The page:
In 9.0, WebLogic Server uses the Java Management Extensions (JMX) 1.2 implementation that is included in JDK 1.5. Prior to this release, WebLogic Server used its own JMX implementation based on the JMX 1.0 specification.
Also in 9.0, remote JMX clients can use the standard JMX remote API 1.0 (JSR-160) to connect to the JMX agents in WebLogic Server. (See http://jcp.org/en/jsr/detail?id=160.) Prior to 9.0, the JMX remote API had not been published and remote JMX clients had to use BEA's proprietary APIs to connect to WebLogic Server.
MBeanHome API also made it possible for BEA to provide a typed API layer over its JMX layer that you could use to interact with WebLogic Server MBeans. Your JMX application classes could import type-safe interfaces for WebLogic Server MBeans, retrieve a reference to the MBeans through the
weblogic.management.MBeanHome interface, and invoke the MBean methods directly.
As of 9.0, the typed API layer is also deprecated. Instead of using this API-like programming model, all JMX applications should use the standard JMX programming model, in which clients use the
javax.management.MBeanServerConnection interface to discover MBeans, attributes, and attribute types at runtime. In this JMX model, clients interact indirectly with MBeans through the
If any of your classes import the type-safe interfaces (which are under
weblogic.management), BEA recommends that you update to using the standard JMX programming model. See Accessing WebLogic Server MBeans with JMX in Developing Custom Management Utilities with JMX. If you do not update your JMX clients, they will use the domain's compatibility MBean server, which is enabled by default.
If you were using the
MBeanHome API to automate common configuration tasks, consider using the new WebLogic Scripting Tool (WLST) instead of JMX. WLST is a command-line scripting interface that manages and monitors active or inactive WebLogic Server domains. The WLST scripting environment is based on the Java scripting interpreter Jython. In addition to WebLogic scripting functions, you can use common features of interpreted languages, including local variables, conditional variables, and flow control statements. You can extend the WebLogic scripting language by following the Jython language syntax. See http://www.jython.org. For more information on WLST, see WebLogic Scripting Tool.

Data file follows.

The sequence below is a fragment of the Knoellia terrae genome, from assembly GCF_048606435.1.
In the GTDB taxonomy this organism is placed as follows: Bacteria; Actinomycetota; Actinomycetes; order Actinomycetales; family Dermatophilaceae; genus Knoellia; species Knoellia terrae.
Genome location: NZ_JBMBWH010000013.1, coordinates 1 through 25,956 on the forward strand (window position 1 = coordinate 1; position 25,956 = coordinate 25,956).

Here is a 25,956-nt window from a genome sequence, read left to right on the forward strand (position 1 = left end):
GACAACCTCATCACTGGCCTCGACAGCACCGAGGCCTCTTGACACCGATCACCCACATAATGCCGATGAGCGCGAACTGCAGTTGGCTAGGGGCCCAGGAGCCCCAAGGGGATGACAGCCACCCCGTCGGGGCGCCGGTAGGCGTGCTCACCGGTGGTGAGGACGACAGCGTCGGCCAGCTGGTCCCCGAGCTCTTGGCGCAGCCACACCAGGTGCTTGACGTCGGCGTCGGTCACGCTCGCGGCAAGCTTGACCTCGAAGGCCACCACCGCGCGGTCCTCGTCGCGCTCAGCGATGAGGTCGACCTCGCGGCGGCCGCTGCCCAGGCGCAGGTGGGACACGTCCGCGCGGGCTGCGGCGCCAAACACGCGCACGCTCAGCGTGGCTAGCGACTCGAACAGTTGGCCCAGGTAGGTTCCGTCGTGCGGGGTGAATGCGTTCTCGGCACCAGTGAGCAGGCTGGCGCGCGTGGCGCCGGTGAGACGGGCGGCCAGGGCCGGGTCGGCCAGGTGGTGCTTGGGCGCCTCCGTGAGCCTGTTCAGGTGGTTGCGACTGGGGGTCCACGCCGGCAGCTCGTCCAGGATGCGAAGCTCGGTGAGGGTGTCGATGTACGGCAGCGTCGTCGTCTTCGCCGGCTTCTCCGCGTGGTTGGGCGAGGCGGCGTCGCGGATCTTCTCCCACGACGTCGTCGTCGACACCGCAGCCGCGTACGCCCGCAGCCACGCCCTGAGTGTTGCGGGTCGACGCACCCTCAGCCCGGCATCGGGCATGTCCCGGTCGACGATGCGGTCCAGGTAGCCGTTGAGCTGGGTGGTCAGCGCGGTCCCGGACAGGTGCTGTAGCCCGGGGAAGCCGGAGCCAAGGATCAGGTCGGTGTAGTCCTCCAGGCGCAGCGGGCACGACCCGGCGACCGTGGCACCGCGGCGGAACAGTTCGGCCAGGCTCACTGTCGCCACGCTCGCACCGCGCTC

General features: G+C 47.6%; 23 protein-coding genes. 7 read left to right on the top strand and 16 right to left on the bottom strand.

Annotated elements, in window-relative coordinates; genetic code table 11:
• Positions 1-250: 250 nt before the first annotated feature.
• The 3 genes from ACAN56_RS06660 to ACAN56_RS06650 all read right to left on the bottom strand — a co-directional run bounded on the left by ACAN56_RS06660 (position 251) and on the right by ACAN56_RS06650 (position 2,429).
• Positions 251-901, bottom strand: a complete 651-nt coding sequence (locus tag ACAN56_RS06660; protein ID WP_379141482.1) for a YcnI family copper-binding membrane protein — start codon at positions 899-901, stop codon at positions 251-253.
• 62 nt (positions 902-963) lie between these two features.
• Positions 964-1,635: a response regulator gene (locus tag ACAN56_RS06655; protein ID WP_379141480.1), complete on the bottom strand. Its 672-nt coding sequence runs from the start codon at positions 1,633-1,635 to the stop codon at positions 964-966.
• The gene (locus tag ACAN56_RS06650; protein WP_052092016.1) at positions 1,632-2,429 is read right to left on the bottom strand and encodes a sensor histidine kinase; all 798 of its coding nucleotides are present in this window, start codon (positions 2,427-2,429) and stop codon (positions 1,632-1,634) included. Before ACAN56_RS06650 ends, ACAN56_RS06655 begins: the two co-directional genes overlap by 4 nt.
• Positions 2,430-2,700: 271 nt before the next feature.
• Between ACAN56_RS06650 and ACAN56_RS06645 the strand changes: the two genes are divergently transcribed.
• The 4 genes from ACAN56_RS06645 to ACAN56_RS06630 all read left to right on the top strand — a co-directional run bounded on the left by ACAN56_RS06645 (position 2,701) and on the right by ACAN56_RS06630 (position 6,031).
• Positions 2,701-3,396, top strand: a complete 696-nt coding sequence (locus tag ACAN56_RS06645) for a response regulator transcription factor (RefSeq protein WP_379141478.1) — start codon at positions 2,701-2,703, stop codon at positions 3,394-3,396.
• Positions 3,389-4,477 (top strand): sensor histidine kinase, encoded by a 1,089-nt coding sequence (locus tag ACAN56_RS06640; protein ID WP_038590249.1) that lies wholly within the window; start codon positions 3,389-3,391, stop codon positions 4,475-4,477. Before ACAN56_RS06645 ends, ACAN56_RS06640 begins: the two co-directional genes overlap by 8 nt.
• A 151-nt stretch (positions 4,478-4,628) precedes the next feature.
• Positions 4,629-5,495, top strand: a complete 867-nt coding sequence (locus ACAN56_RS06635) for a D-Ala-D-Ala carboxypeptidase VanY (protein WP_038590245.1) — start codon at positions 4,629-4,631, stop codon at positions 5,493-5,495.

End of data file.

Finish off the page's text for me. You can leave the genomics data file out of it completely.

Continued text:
WebLogic Server 9.0 enables you to collect modifications to a domain's configuration and distribute them as a group throughout the domain. The 9.0 release also contains APIs that you can use to monitor the distribution of changes.
In 9.0, the Administration Server hosts a set of pending MBeans which are the in-memory representation of all pending changes to a domain's configuration (pending MBean data is backed up in a pending
config.xml file). Changes in pending MBeans do not take effect immediately. You must explicitly distribute them in a process that resembles a transaction. If any Managed Server is unable to consume a change, the entire set of changes in a distribution process is rolled back. This transactional process is the only way to change a domain's configuration through JMX. See Managing a Domain's Configuration with JMX in Developing Custom Management Utilities with JMX.